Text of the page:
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If your customers are in a vulnerable position, ensure your sales promises are bulletproof or risk paying a hefty price

Consumer Law News | October 2014

The Court in ACCC v Safe Breast Imaging Pty Ltd (No. 2) 2014 FCA 998 (16 September 2014) found that Safe Breast Imaging Pty Ltd ("SBI") had contravened the Australian Consumer Law ("the ACL") by misleading and deceiving consumers through the promoting of their services and the representations that were made by SBI about the risks of breast cancer and potential alternatives to mammography.

From April 2009 to August 2011, Safe Breast Imaging ("SBI") (the First Respondent) and Ms Joanne Firth ("Ms Firth") (the Second Respondent) and sole director, shareholder and business manager of SBI, conducted breast imaging services using a device known as a multi-frequency electrical impedance mammograph ("MEM Device"). The services were offered to customers in various parts of Australia through promotional activities such as Google AdWords, internet videos (including YouTube), pamphlets and on the company's website.

SBI ordinarily charged a fee of about $145.00 for their services, consisting of taking images of the customer's breasts using the MEM Device, interpreting those images and the customer's answers to a questionnaire, and preparing a 'Breast Health report', which was provided to each customer with an information package that contained information on the MEM Device, an explanation of risk profile scores disclosed in the report and a "Frequently Asked Questions' document.

The ACCC alleged that the promotional materials and the 'Breast Health Report', together with the information pack conveyed a number of false or misleading representations, including that:

  • Breast imaging using the MEM Device could provide an adequate scientific medical basis for assuring a customer that they do not have breast cancer;
  • There was an adequate scientific medical basis for breast imaging using the MEM Device as a substitute for mammography; and
  • Australian registered medical doctors were involved in providing the breast imaging service, in particular the interpreting of the images, and in preparing the 'Breast Health Reports'.

Additionally, the ACCC claimed that Ms Firth was knowingly concerned in or party to the contraventions by SBI. As a punitive measure and as a means of protecting the general public, the Australian Competition and Consumer Commission ("the ACCC") sought to have Ms Firth disqualified from managing companies.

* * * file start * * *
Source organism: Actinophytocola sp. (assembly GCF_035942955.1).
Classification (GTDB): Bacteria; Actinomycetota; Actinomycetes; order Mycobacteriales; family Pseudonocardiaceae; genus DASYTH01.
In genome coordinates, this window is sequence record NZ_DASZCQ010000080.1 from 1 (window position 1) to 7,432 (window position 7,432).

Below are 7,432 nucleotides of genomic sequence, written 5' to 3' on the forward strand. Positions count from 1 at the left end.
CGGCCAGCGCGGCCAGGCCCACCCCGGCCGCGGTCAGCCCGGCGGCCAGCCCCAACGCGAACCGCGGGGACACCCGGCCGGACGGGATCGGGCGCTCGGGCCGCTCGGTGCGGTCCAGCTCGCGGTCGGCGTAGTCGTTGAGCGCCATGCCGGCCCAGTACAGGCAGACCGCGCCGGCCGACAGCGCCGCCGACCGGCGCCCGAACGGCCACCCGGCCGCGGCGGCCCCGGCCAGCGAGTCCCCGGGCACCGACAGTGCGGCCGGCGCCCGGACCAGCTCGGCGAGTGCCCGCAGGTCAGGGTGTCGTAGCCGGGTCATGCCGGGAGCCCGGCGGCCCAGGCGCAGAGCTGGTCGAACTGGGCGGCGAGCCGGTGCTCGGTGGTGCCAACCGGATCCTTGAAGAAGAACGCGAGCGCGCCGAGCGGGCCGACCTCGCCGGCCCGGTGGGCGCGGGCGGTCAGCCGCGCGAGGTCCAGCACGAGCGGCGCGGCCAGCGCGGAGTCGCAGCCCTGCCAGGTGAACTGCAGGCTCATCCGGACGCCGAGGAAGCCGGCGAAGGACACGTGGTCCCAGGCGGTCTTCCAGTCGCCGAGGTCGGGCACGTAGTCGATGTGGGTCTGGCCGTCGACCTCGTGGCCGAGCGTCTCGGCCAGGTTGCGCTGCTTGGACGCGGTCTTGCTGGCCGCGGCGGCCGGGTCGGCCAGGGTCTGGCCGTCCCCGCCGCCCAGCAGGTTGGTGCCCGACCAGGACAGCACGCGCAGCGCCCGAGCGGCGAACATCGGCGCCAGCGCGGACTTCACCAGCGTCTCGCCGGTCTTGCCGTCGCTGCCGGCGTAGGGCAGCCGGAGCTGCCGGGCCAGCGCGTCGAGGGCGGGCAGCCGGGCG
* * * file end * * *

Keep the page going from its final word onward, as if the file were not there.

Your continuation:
Held

The Court noted that due to the potential risk of serious harm which could arise from the conduct of SBI and Ms Firth, the sentence in this case was important as a deterrent to others against committing similar offences. Ms Firth and SBI were ordered to send corrective letters to their customers and to post notices on their Facebook profiles outlining the Court's findings. This notice was also sent to customers of SBI by the ACCC, as permitted by the Court.

The Court found that SBI and Ms Firth to have contravened the sections of the ACL through their conduct, including:

  • Engaging in conduct, in trade or commerce, that is misleading or deceptive or that is likely to deceive or mislead [Section 18];
  • Making a false or misleading representation that goods or services have sponsorship, approval, performance characteristics, accessories, uses or benefits [Section 29(1)(g)]; and
  • Misleading conduct as to the nature of services [Section 34].

As a result of SBI deceptively promoting a service as an alternative to mammograms, the Federal Court in this case imposed a fine of $200,000.00 on SBI and a fine of $50,000.00 ordered against Ms Firth personally, who was also disqualified under the ACL from managing corporations for 4 years.

The representations made by SBI through their promotional material are a lesson in caution and accuracy when promoting your services to the public. It is important that services providers exercise caution when making comparative representations and other claims to the public, specifically for medical services providers. These representations must comply with accepted medical practices and be supported by scientific evidence.

If you have any questions or concerns regarding your company's or a director's duties in the development of your promotional and advertising material to check compliance with the provisions of the Australian Consumer Law, please contact us Forum Law, solicitors conveniently located in the inner west of Sydney on (02) 9560 3388.


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